A practical introduction and guide to this ancient Christian practice, Sensing God includes easy-to-follow instructions, guidance and support, as well as 46 enriching daily reflections on the Gospels, highlighting their meaning and continued relevance for living today.
Laurence Freeman, OSB, is a Benedictine monk and director of the World Community for Christian Meditation (WCCM)
The Hope of Lent: Daily Reflections from Pope Francis, by Diane M. Houdek
With prayer reflections drawn from the words of Pope Francis, this Lenten companion helps you prepare for the Easter season. With Scripture citations for each day of the season, selections from the pope’s writings, and ways to bring the pope’s message into your life on judgment, justice, forgiveness and mercy, The Hope for Lent will lend a moment’s meditation to discover the extraordinary in the ordinary, to be surprised by God’s mercy when we least expect it.
Diane M. Houdek is the author of The Joy of Advent, Pope Francis and Our Call to Joy, Lent with St. Francis, and Advent with St. Francis. She is the digital book editor for Franciscan Media.
Lent with Saint Teresa of Calcutta: Daily Meditations, Heidi Hess Saxton
“Thoughtfulness is the beginning of great sanctity,” observed Mother Teresa, one of the most beloved Catholic women of all time, popularly acclaimed a saint in her own lifetime. This small book of daily reflections for Lent and Holy Week celebrates the humility, charity and devotion of Saint Teresa of Calcutta.
Lent with Saint Teresa of Calcutta offers a short Scripture passage for each day, a brief meditation with a quote or story from the life of this remarkable woman, plus reflection questions and a short prayer to begin or end the day. Read alone or with a small group, this is a helpful resource for reflecting upon the mercy of God—and modeling the generous heart of this saint from Calcutta in our own lives.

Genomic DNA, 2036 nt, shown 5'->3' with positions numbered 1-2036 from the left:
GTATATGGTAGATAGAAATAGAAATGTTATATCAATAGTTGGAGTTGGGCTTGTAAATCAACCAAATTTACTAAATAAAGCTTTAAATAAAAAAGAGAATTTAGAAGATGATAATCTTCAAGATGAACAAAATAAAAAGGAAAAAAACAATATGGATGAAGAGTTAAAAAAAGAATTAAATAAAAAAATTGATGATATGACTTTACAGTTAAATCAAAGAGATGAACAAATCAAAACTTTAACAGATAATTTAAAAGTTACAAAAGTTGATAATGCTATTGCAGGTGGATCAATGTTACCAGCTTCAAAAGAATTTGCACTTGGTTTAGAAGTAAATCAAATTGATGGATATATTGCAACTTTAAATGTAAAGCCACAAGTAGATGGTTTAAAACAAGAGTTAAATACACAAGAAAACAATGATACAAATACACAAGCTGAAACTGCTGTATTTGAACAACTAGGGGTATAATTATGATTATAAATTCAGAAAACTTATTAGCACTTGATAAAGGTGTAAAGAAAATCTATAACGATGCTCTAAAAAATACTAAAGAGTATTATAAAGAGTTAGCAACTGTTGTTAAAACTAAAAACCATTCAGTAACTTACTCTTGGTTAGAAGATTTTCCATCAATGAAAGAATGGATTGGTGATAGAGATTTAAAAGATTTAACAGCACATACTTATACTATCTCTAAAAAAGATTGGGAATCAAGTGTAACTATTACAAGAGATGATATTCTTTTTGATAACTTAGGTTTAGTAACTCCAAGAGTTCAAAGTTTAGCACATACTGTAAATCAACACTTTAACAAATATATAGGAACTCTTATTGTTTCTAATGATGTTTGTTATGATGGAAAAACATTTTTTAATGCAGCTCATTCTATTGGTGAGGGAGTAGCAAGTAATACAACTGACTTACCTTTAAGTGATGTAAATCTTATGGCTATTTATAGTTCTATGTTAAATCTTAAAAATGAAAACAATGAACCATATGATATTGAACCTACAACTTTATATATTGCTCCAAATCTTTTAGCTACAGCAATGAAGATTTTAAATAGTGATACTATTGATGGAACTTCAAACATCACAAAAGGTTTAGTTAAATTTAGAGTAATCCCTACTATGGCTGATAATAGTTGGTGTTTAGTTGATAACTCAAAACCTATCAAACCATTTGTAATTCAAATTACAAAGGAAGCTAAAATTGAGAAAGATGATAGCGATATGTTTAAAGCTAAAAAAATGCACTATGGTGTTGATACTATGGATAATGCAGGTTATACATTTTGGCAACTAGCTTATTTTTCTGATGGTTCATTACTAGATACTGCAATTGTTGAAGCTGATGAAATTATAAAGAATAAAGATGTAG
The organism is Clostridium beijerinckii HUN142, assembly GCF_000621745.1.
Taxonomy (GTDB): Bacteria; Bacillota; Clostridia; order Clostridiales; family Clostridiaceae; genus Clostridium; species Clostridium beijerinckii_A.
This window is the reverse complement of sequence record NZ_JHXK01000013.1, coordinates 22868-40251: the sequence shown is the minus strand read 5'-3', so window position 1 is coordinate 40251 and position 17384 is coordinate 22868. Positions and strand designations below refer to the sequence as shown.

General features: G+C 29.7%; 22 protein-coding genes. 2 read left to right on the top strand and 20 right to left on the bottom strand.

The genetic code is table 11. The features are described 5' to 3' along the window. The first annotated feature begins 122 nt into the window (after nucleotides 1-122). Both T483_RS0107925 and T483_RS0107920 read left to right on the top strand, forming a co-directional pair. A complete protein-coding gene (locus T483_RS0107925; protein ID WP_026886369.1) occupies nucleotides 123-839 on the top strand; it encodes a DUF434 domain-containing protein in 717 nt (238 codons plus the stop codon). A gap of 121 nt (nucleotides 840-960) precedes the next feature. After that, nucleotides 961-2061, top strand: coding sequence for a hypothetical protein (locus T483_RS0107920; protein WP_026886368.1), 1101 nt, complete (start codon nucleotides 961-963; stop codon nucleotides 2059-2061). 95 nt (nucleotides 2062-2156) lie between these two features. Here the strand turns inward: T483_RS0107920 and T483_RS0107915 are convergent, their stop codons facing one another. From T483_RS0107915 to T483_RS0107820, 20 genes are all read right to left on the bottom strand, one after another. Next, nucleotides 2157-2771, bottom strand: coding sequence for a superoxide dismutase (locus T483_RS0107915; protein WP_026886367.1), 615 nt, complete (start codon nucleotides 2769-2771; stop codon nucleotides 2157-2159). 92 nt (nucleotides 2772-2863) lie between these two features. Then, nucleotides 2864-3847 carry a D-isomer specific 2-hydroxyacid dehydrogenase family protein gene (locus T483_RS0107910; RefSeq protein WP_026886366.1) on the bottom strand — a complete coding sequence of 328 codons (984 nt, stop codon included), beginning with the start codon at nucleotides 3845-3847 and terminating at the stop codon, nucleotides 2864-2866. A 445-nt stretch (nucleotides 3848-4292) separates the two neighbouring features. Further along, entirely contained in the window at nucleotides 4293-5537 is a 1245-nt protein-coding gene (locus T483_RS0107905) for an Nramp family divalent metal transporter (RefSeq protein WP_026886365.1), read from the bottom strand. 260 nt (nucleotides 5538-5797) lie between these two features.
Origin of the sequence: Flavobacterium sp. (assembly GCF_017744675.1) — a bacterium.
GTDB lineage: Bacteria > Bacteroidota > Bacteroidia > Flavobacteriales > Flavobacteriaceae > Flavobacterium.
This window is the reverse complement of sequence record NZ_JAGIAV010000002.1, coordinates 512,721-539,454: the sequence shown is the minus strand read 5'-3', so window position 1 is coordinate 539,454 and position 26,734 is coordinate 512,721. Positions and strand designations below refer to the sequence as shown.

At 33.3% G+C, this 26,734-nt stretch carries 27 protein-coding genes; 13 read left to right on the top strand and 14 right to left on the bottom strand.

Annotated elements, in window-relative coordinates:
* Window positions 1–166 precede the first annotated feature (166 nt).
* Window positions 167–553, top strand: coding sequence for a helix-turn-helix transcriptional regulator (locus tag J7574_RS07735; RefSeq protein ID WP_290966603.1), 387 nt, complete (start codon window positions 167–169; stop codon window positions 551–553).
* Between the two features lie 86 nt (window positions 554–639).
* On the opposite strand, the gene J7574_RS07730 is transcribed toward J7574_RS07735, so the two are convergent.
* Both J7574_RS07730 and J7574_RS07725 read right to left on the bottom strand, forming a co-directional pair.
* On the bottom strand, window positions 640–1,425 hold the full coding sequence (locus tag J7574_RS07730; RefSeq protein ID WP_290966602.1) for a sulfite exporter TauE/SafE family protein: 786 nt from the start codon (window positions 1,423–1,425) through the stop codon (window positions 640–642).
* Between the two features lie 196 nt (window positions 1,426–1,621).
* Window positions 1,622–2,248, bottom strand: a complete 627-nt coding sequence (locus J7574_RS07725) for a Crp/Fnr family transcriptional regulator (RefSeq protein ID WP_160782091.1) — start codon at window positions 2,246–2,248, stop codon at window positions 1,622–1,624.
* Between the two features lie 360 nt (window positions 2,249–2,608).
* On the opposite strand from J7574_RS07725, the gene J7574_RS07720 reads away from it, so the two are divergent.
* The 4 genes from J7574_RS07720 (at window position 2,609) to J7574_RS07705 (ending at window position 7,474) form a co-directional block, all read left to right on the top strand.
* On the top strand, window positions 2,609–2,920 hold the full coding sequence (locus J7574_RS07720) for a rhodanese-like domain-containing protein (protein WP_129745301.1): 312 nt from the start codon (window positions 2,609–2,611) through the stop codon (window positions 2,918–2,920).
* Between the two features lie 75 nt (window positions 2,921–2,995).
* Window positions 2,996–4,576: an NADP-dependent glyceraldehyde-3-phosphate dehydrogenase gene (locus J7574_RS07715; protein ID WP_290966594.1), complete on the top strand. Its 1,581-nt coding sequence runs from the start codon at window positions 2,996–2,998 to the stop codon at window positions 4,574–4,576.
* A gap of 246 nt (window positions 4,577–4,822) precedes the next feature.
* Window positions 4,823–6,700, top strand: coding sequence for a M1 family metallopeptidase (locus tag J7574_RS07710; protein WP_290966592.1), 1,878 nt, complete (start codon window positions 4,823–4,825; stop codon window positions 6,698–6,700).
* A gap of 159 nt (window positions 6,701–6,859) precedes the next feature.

Heidi Hess Saxton is a Catholic editor, wife, and mother, and is author of several books. Heidi is editorial director of Servant, an imprint of Franciscan Media. She writes for adoptive, foster, and special-needs families at “A Mother on the Road Less Traveled.”
Visit Franciscan Media’s Lenten Collection for these and more resources.
Fr. Jim Van Vurst, OFM, answers the question of salvation
From time to time in talking with good and faithful people, I realize they have a basic misunderstanding about “salvation” and “how it works.” By that I mean, many people grew up thinking that they were in charge of their salvation and unless they were successful in living virtuously they were in serious difficulty … not “good enough” to be saved. Many concluded that God’s requirement was perfection or near-perfection! We might say, “Well, good luck with that!”